Over the course of writing Committed, Gilbert found that there were many reasons to fly in the face of present-day, negative divorce statistics and commit... and none of them had to do with shared health benefits, joint tax returns or life insurance payout. We Married For Health Insurance
One experience stands out from Gilbert's travels. Near the beginning of the book, she sits down with a Hmong family to talk marriage and wedding traditions. The Hmong are a "small, proud, isolated ethnic minority... who inhabit the highest mountain peaks of Vietnam, Thailand, Laos, and China," and Gilbert is eager to learn of how their attitudes toward marriage differ from those of the Western world, especially considering that their divorce rates are so low. What she finds is that, among the Hmong, "you don't necessarily expect your husband to be your best friend, your most intimate confidant, your emotional advisor, your intellectual equal, your comfort in times of sorrow." The Hmong understand that you can't look to your spouse to satisfy every one of your needs—to complete you. You need to look to yourself, and to your "tribe," for that.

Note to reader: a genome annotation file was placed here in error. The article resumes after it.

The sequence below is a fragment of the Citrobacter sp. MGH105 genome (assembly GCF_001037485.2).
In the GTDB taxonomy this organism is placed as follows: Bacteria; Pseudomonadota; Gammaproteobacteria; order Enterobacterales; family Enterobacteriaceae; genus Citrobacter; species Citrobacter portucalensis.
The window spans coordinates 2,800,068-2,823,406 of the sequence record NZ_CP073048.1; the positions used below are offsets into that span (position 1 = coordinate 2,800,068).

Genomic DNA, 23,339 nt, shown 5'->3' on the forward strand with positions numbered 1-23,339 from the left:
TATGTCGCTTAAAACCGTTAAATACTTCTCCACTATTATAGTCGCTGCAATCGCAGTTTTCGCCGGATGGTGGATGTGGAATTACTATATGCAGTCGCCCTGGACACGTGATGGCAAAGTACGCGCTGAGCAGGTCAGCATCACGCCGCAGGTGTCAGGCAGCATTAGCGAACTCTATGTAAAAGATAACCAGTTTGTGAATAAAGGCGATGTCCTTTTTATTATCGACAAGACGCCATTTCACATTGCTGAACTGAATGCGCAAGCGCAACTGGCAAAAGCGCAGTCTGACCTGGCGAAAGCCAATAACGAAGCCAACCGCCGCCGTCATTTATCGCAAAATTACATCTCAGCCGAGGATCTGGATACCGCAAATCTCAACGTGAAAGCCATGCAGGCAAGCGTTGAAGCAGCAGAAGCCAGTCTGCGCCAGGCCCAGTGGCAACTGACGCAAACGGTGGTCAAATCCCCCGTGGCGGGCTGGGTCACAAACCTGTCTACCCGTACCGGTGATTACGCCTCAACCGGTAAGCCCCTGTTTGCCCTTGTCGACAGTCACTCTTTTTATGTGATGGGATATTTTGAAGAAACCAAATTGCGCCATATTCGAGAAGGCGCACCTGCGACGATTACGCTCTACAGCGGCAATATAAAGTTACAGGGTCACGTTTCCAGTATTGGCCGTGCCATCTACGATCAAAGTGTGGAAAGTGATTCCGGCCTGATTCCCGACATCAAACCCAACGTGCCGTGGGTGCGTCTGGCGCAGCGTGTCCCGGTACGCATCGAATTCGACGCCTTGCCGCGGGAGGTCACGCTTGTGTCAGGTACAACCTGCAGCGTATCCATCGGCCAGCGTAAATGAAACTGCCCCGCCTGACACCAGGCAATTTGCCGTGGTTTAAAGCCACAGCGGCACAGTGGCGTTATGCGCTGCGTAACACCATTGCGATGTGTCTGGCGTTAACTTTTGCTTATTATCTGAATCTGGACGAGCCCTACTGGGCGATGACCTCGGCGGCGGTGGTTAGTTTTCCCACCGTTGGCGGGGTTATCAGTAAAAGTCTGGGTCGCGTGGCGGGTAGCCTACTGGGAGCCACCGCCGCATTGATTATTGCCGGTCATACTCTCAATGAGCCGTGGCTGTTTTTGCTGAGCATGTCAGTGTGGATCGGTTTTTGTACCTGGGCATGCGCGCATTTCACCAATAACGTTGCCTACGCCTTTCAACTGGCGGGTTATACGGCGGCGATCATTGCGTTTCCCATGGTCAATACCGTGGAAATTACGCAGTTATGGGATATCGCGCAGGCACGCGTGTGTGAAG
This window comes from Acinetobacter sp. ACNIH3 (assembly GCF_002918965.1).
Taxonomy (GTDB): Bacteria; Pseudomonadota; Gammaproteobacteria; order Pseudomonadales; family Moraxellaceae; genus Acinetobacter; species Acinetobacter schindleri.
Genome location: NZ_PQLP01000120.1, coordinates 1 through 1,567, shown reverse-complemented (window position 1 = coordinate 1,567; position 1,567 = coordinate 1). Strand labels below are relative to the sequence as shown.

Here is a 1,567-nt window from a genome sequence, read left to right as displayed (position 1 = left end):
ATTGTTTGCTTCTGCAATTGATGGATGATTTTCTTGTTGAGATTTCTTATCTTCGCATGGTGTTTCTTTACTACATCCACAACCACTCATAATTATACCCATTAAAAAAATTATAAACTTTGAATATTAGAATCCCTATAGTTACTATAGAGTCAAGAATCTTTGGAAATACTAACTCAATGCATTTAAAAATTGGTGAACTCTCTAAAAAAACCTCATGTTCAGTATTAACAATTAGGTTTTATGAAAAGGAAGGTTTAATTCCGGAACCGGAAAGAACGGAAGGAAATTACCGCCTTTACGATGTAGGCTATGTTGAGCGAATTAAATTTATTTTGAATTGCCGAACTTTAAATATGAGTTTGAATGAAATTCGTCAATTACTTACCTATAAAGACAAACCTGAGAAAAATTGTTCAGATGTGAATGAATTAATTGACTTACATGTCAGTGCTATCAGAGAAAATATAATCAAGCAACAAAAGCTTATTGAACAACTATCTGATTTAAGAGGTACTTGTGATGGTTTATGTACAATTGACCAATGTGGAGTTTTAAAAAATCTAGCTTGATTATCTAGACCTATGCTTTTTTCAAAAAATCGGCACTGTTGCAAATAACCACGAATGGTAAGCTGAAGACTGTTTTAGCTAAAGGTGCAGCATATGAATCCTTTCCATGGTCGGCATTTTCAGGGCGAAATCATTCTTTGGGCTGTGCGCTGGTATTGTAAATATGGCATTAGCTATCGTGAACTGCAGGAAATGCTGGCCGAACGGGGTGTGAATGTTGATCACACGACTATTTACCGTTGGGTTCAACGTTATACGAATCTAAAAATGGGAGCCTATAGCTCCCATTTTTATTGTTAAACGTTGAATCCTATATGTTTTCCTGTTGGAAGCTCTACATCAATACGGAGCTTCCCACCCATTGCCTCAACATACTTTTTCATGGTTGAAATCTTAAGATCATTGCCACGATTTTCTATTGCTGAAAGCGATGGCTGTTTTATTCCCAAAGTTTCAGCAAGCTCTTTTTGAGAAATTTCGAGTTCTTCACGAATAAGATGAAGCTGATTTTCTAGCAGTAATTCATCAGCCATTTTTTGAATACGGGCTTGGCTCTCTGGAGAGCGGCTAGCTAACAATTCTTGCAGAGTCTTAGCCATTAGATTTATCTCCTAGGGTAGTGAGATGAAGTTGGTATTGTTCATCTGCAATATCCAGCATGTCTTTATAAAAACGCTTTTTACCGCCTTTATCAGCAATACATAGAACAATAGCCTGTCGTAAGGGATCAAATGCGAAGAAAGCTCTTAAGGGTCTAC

Perhaps because friendship is still a very good reason to marry. As is companionship. Or security. A husband or a wife can still be a good confidant, at least when it comes to those things in life that don't directly affect the two of you. Maybe your spouse is your intellectual equal, someone you have long, satisfying conversations with about life, the universe and everything. Perhaps the only real reason you want to commit to someone is the fact that you miss him when he's not around, or because her happiness is integral to yours.
Whichever reasons you have, don't let them be all of the above. Don't let your spouse be your everything, Committed tells us. Because if your lover is also your heart, your blood and the air that you breathe, the two of you might not survive.